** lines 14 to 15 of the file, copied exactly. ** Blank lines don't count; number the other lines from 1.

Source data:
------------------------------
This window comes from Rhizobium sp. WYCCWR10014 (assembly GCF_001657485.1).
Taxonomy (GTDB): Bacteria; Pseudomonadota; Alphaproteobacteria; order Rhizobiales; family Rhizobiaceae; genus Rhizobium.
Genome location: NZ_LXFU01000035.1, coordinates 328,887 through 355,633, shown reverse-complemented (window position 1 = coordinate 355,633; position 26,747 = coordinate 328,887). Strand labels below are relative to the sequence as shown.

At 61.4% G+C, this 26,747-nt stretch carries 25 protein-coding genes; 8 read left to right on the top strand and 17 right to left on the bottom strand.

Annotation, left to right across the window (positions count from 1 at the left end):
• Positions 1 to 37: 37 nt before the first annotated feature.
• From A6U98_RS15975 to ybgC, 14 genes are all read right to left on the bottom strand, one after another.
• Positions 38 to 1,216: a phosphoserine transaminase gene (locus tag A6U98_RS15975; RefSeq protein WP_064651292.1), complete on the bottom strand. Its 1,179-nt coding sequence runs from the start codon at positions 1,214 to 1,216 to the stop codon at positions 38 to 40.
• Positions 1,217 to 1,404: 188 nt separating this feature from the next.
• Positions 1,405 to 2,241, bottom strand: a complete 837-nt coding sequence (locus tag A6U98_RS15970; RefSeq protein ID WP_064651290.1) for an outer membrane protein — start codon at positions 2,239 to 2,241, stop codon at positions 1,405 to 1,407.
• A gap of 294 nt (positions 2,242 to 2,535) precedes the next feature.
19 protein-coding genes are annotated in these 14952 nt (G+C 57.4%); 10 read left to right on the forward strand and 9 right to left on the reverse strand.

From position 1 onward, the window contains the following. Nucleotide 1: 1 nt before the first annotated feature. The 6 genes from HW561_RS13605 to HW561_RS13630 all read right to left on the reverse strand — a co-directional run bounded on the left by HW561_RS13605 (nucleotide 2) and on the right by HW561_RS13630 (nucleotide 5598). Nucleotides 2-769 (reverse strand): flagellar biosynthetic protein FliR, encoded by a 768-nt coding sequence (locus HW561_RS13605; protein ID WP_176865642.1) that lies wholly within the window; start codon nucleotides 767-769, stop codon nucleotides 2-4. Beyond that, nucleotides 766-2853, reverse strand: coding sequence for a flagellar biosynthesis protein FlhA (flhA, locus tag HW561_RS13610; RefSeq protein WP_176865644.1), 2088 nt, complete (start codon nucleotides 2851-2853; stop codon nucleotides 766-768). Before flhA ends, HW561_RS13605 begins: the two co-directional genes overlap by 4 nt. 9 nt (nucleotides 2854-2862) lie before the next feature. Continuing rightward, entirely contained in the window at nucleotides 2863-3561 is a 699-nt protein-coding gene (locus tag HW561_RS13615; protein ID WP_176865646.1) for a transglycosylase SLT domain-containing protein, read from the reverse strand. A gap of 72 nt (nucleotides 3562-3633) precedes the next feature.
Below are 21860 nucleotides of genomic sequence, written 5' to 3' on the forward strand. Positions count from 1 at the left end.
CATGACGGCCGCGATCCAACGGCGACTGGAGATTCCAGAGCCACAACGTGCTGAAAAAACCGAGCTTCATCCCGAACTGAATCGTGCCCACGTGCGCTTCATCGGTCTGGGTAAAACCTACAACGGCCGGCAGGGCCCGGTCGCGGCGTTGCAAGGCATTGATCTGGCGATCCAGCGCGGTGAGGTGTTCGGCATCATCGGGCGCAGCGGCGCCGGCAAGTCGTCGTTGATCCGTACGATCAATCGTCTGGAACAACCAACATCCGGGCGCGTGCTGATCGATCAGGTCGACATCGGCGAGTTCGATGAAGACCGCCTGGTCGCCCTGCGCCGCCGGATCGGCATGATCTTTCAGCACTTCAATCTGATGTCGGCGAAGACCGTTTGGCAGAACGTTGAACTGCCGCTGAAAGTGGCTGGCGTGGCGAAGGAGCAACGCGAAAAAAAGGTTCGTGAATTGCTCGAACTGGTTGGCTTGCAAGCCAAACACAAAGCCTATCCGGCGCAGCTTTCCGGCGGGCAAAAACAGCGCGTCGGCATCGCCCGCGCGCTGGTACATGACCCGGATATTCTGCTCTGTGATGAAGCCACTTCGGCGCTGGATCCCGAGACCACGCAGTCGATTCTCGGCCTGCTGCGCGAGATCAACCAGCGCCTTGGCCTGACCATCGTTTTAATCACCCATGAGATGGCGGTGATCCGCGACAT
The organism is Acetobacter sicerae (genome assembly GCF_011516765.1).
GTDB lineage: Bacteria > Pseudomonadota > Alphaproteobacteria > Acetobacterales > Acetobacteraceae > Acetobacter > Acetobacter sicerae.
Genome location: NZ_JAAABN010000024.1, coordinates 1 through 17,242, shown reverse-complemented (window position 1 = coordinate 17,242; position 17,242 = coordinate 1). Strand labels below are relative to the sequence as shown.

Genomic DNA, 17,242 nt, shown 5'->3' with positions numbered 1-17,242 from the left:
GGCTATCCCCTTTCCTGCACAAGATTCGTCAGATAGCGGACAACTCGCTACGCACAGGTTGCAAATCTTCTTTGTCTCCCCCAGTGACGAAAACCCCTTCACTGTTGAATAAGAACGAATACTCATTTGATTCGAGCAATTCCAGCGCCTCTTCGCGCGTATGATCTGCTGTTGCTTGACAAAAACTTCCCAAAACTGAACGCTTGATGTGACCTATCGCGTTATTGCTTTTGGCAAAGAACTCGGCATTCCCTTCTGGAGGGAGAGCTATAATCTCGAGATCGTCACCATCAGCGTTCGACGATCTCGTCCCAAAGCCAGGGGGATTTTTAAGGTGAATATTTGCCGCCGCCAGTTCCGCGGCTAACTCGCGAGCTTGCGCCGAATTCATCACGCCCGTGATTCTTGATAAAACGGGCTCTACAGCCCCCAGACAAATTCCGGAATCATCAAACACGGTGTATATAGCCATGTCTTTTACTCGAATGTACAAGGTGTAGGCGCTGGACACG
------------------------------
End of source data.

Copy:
Below are 21860 nucleotides of genomic sequence, written 5' to 3' on the forward strand. Positions count from 1 at the left end.
CATGACGGCCGCGATCCAACGGCGACTGGAGATTCCAGAGCCACAACGTGCTGAAAAAACCGAGCTTCATCCCGAACTGAATCGTGCCCACGTGCGCTTCATCGGTCTGGGTAAAACCTACAACGGCCGGCAGGGCCCGGTCGCGGCGTTGCAAGGCATTGATCTGGCGATCCAGCGCGGTGAGGTGTTCGGCATCATCGGGCGCAGCGGCGCCGGCAAGTCGTCGTTGATCCGTACGATCAATCGTCTGGAACAACCAACATCCGGGCGCGTGCTGATCGATCAGGTCGACATCGGCGAGTTCGATGAAGACCGCCTGGTCGCCCTGCGCCGCCGGATCGGCATGATCTTTCAGCACTTCAATCTGATGTCGGCGAAGACCGTTTGGCAGAACGTTGAACTGCCGCTGAAAGTGGCTGGCGTGGCGAAGGAGCAACGCGAAAAAAAGGTTCGTGAATTGCTCGAACTGGTTGGCTTGCAAGCCAAACACAAAGCCTATCCGGCGCAGCTTTCCGGCGGGCAAAAACAGCGCGTCGGCATCGCCCGCGCGCTGGTACATGACCCGGATATTCTGCTCTGTGATGAAGCCACTTCGGCGCTGGATCCCGAGACCACGCAGTCGATTCTCGGCCTGCTGCGCGAGATCAACCAGCGCCTTGGCCTGACCATCGTTTTAATCACCCATGAGATGGCGGTGATCCGCGACAT